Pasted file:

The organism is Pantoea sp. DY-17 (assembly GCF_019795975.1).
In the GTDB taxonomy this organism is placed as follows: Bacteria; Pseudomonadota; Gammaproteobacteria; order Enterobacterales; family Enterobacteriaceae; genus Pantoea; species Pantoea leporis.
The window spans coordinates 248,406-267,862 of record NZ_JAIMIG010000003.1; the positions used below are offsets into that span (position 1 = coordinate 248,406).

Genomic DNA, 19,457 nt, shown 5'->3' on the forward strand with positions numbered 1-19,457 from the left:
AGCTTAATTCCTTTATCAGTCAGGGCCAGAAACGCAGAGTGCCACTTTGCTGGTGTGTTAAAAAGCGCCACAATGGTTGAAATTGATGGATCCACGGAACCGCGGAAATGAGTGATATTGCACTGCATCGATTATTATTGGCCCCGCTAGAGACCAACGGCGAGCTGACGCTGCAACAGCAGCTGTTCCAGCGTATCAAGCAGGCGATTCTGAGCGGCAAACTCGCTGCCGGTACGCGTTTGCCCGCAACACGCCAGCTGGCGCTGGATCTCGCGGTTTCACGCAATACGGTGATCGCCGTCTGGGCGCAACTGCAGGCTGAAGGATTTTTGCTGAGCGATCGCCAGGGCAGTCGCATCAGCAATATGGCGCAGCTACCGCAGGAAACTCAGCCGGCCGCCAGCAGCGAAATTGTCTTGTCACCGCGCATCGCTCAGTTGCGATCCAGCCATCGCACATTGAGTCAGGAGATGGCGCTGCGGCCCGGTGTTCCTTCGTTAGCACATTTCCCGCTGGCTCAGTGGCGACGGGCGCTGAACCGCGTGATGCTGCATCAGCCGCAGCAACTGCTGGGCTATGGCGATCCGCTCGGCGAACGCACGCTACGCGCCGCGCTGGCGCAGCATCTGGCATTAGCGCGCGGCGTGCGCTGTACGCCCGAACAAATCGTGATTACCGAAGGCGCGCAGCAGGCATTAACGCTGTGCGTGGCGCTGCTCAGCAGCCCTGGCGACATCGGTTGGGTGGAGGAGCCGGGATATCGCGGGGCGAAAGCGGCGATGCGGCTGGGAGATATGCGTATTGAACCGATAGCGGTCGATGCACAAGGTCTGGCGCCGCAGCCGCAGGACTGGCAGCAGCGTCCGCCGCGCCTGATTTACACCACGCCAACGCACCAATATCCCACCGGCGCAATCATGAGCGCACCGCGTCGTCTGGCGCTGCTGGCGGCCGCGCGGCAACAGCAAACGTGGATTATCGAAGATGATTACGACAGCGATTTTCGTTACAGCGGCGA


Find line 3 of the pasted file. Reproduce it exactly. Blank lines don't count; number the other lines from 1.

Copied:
The window spans coordinates 248,406-267,862 of record NZ_JAIMIG010000003.1; the positions used below are offsets into that span (position 1 = coordinate 248,406).